Can we all agree that Brazil is totally underrated by most travelers? For some reason, it just seems to be intimidating – and even Anthony Bourdain felt that way during some of his early trips to this big, beautiful, diverse South American country.
But he didn’t let that stop him – and neither should we. Anthony Bourdain visited Brazil several times in his television career, filming seven episodes across all four of his shows. Through those visits, he discovered different parts of the country from some of the world’s biggest cities to the remote and renowned Amazon jungle. Along the way he tried a variety of foods, showing that (as one would expect) geographic diversity is reflected in cultural and culinary diversity.
If you’re planning a trip to Brazil or just curious about the places visited by Anthony Bourdain in Brazil, this is the spot to start. Below you’ll find a breakdown of each part of Brazil Tony visited, plus links to more detailed guides for some of those areas. This can be helpful in planning a trip, or if you’re just a curious “enthusiast” and love learning about Tony’s travels. Ready to dig in? Bom appetit!
In Brazil, Bourdain also visits Belém, a sophisticated city of two million people with a skyline rising from the concrete like New York’s. But, what’s truly fabulous about this concrete jungle is that right at its back sits the untamed Amazon. Culinary speaking, it’s Belém’s proximity to the Amazon that gives the city its uniqueness. Tony gets to try food he never even knew existed and discovers that even the flavors he thought knew so well, he doesn’t really.
- Tacacá da Dona Maria (Nazaré) – Like in pretty much all his visits, Tony includes a street food joint to taste what locals grab when there’s no time for a proper meal in a restaurant. That’s when tacacá comes in. Tacacá da Dona Maria has been ladling out the best tacacá in town for thirty years. This dish is a common everyday soup that’s a big local favorite. The base of tacacá is tucupí, a cassava broth to which you add a spoonful of thickening tapioca gum, cherry peppers, and shrimp. But what really sets this soup apart is the addition of analgesic jambú leaves.
- Marajo Park Resort – It’s time for the big Amazonian feast Tony’s been waiting for: the pirarucú. Pirarucú is a fish that is indigenous to the Amazon River. It is an important source of protein for the Ribeirinhos of the Amazon and has been called a living fossil by scientists. After a long day trying to catch a pirarucú – they succeed – the team goes back to the hotel. The hotel’s chef and staff prepare the pirarucú with a wash of onions, tomatoes, cilantro, and olive oil, then grill. To accompany the pirarucu, some vatapá – a traditional stew in Brazil made with shrimp, peanuts, coconut, and palm oil. It doesn’t stop there. They bring more pirarucú simmered in coconut milk and a special treat, pirarucú caviar.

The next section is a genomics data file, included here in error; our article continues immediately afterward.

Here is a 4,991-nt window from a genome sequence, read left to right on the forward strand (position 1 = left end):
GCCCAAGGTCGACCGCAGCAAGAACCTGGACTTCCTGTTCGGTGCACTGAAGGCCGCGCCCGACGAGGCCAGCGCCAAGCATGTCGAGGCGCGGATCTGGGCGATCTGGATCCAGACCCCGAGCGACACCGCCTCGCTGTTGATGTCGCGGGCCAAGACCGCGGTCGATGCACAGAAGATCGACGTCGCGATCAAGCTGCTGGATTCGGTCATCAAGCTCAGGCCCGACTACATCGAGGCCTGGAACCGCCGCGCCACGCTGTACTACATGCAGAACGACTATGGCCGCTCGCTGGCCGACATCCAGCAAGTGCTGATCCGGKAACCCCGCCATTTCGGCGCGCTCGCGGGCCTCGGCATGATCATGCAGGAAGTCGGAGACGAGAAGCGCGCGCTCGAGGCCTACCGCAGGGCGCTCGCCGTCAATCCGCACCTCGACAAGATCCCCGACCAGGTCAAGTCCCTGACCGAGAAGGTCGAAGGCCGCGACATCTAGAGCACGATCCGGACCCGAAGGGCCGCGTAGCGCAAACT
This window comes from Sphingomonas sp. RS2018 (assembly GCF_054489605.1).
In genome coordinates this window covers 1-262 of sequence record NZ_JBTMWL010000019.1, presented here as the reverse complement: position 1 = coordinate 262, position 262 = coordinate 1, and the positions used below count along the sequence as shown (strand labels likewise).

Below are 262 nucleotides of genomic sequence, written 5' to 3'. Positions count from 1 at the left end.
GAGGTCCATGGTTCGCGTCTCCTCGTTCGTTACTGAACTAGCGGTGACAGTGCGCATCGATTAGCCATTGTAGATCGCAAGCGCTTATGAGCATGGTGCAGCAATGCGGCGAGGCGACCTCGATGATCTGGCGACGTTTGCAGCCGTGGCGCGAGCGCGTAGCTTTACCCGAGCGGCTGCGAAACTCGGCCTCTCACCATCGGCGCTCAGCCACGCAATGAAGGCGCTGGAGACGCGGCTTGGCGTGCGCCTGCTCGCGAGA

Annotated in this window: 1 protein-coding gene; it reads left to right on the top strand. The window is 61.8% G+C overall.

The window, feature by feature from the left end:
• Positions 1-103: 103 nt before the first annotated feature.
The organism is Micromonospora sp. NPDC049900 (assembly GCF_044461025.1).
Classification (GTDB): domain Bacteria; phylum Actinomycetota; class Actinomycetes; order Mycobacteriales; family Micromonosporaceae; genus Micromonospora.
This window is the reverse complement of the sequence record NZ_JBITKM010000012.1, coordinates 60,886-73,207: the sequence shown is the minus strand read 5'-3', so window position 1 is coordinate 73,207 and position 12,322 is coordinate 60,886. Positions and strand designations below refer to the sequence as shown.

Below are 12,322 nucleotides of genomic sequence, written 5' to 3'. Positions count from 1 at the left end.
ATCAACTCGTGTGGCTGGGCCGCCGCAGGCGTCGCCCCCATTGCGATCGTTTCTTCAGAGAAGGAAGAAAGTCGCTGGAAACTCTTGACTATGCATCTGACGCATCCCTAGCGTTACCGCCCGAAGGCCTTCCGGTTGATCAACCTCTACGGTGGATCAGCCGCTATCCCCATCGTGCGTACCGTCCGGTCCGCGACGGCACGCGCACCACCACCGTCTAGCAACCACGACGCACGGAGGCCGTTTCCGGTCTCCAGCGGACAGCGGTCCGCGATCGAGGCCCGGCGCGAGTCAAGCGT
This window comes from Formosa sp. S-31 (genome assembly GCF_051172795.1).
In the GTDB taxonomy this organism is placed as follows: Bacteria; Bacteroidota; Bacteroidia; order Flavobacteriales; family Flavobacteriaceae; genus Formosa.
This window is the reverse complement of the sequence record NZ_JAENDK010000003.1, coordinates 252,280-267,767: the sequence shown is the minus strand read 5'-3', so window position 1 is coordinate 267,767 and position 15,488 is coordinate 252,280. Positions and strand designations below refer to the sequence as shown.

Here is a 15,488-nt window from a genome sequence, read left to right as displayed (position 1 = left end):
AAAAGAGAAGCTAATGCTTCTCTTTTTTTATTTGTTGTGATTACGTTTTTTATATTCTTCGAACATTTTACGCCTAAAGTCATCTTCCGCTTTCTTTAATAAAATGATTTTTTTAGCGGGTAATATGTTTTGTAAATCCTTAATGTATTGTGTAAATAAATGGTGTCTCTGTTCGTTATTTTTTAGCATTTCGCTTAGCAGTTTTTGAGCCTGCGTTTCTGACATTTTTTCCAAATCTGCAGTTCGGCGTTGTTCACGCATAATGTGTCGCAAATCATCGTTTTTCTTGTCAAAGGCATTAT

In the state of Minas Gerais, Bourdain primarily spends his time in the city of Belo Horizonte. This provides a great contrast to the two other bigger cities he visits (Rio and São Paulo). Best of all, every restaurant and bar he visited during that trip are still open today. Here’s the list of where he ate:
- Bar da Lora
- Bar do Careca
- Mercado Central de Belo Horizonte
- Nonô – O Rei do Caldo de Mocotó
- Zora Culinária Afro-Mineira
You can find all the details of what he ate in Belo Horizonte in my guide to the places visited by Anthony Bourdain in Minas Gerais.
Rio de Janeiro
When people think of Brazil, it’s Rio de Janeiro that comes to mind: sprawling beaches, Christ the Redeemer, and grilled meats in a variety of forms… Not that last one? Okay, maybe it’s just Bourdain. In any case, he spent time in Rio twice and sampled a lot of the dishes unique to this part of the country. Here’s the list of places Tony ate in Rio that are still open today:
- Adega Cesari in Mercado Municipal
- Bar do Mineiro (Santa Teresa)
- Bar Urca
- Barraca Nordestina
- Confeiteira Colombo
- Galeto Sat’s
- Toca do Bonde
- Uruguay Posto 9 (Ipanema Beach)
If you want more details about what he ate at each place, be sure to check out the guide to Anthony Bourdain in Rio de Janeiro.
Salvador de Bahia
Bahia is the wellspring for everything African and spicy in Brazil. So, it’s no surprise to Tony that comida baiana is the queen of cuisine in Brazil. The African roots are ever-present in a city where Bourdain notices everyone – and everything – is sexy, including the food.
Here’s a list of all the places Bourdain ate during his two trips to this Northeastern city:
- Acarajé da Dinha
- Barraca Biruta Tehe
- Feira de São Joaquim
- Mercado da Sete Portas
- Praia do Rio Vermelho
- Sorriso da Dada
- Sorveteria da Ribeira
Be sure to check my entire guide to places visited by Anthony Bourdain in Salvador if you’re sold on visiting this destination a bit more off the tourist track.
Last but not least, Anthony Bourdain spent time in São Paulo too – the largest city in Brazil (by population and size). Here he showed off some Brazilian classics, including feijoada, as well as European influences that are an integral part of Brazilian cuisine today.
Here are the places Tony ate in S.P. that you can also visit:
- Bar de Santa
- Bar do Mané (Mercado Municipal)
- Boteco Bar
- D.O.M. Restaurante
- Feijoada de Lana
- Hotel Unique
- Ici Bistro
- Manacá Restaurant
As in Belo Horizonte, all of the spots he visited (even dating back almost two decades) are still open today. Check the full guide to places visited by Anthony Bourdain in São Paulo for details on what he ate at each place.
Have any other questions about the places visited by Anthony Bourdain in Brazil and this guide to all the restaurants where he ate? Let me know in the comments below!